• An adhesive layer 24 ( FIG. 1A ) is provided on the surface of the protective film 20 that faces the base layer 16 .
  • This adhesive layer 24 initially adheres the base layer to the protective film, and then during application the adhesive stays with the protective film and allows the protective film to be removably adhered to the lens. Because the adhesive layer 24 will be present on the lens, the adhesive used is optically transparent and is formulated to be easily removable from the lens by the user, without leaving an adhesive residue and without damaging the lens. It is also generally preferred that the adhesive provide an airtight and watertight bond with the lens, particularly when the eyewear is to be used in an outdoor environment.
  • Adhesive layer 24 is also preferably formulated to contribute to optical clarity by preventing creasing or visible marks from application of pressure while applying the protective film to the lens.
  • the application layer is adhered to the protective film by a thin layer 21 of a low adhesion pressure sensitive adhesive provided on the application layer.
  • This adhesive layer is configured to have sufficiently low adhesion to allow the application layer to be very easily stripped from the protective film, without removing the protective film from the lens, while having sufficiently strong adhesion to hold the application layer in place on the protective film during application of the protective film to the lens.
  • the adhesive remains on the application layer when the application layer is removed, leaving the protective film substantially free of adhesive residue, i.e., such that the surface is non-tacky and the transparency of the protective film is not impaired.
  • the protective film includes at least one hard, scratch resistant coating 15 , as shown in FIG. 1A .
  • coating 15 may be an optically clear hard coating for plastic films, such as the UV curable coatings commercially available from Dymax Corporation, or other hard coating such as those well known in the plastic film art.
  • Some coatings have a pencil hardness, measured by ASTM D3363-05(2011)e2, of at least 4H, and in some cases at least 5H.
  • This hard coating layer is optional and may be omitted in some applications, e.g., if use conditions are not harsh or if the protective film will be replaced after only a short use period. Whether or not a hard coating is included will also depend on the material of which the protective film is formed; some films, for example those formed of thermoplastic elastomers, are sufficiently soft and/or resilient to resist scratching without a hard coating.
  • the application tabs 14 , 18 allow the protective film 20 to be positioned on a lens 28 ( FIG. 2 ) without the user's fingers contacting the adhesive layer 24 or leaving fingerprints on either surface of the protective film.
  • the application layer 12 allows the protective film to be applied to the lens without bubbles or creases being present between the lens and the protective film, and without dust or other debris being trapped under the protective film.
  • the application tabs provide the user with a portion to grasp, and may include indicia (e.g., “1” and “2”, as shown, or instructions, such as shown in FIGS. 3B and 3D ) to help the user apply the protective film. For example, the numbering on the tabs in FIG. 1 indicates to the user which layer should be removed first.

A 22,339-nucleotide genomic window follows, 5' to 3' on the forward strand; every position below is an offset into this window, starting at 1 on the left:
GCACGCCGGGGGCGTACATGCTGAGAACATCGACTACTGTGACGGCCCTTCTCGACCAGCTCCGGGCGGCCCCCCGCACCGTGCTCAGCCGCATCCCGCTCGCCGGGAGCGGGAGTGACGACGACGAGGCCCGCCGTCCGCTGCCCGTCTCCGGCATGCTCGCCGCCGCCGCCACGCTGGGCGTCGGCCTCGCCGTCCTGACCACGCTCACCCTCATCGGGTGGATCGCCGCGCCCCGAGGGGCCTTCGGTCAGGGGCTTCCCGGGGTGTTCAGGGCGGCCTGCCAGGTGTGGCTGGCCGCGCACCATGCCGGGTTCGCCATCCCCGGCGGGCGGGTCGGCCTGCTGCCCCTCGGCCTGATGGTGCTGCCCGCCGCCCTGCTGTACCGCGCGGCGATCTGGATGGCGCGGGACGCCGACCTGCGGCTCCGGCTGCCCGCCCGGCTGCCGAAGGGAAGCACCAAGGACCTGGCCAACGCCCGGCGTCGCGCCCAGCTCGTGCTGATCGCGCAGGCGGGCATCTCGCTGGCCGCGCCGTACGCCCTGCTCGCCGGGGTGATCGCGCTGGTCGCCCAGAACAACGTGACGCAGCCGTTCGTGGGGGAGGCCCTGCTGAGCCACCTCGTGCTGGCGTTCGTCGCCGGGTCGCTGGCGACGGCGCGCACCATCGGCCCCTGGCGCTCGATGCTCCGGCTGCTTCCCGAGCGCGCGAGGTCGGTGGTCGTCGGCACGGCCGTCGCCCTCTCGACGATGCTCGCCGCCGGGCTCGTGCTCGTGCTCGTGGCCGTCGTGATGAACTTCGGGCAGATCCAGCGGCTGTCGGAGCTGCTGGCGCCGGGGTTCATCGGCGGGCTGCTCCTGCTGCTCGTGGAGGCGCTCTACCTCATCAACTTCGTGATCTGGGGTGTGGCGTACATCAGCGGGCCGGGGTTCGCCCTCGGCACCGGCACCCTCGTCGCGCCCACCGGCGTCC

• the application tabs also assist the user with repositioning the protective film if the user does not like how it is aligned on the lens, and/or lifting a portion of the film to remove trapped debris or air.
  • the protective film is configured to be conformable to the lens shape, and thus may be more or less flexible depending on the complexity of the shape. For example, generally a stiffer film may be used if the lens is flat or curved in only a single direction than if the lens is curved in more than one direction (e.g., a spherical lens) or has other characteristics that require a very conformable film.
  • the protective film is also configured to provide the desired degree of protection to the lens, which will depend on the operating environment (ski slope, desert conditions, industrial use, etc.) and desired usable life. Because it is the layer that will remain on the lens, the protective film is transparent, and preferably has optical characteristics that are matched to or compatible with those of the lens.
  • the protective film may include one or more coatings, in addition to or instead of the hard coating, including water-repelling coatings (e.g., oleophilic coatings), scratch resistant coatings, anti-glare coatings, privacy coating, polarization, mirror or tinted coatings, statically charged (dust repelling) coatings, flame or heat resistant coatings, and self-healing coatings.
  • water-repelling coatings e.g., oleophilic coatings
  • scratch resistant coatings e.g., anti-glare coatings
  • privacy coating polarization, mirror or tinted coatings
  • statically charged (dust repelling) coatings e.g., statically charged (dust repelling) coatings
  • flame or heat resistant coatings e.g., oleophilic coatings
  • dust-repelling coatings e.g., oleophilic coatings
  • the coating layer(s) can be customized to a particular application, e.g., flame or heat resistant coating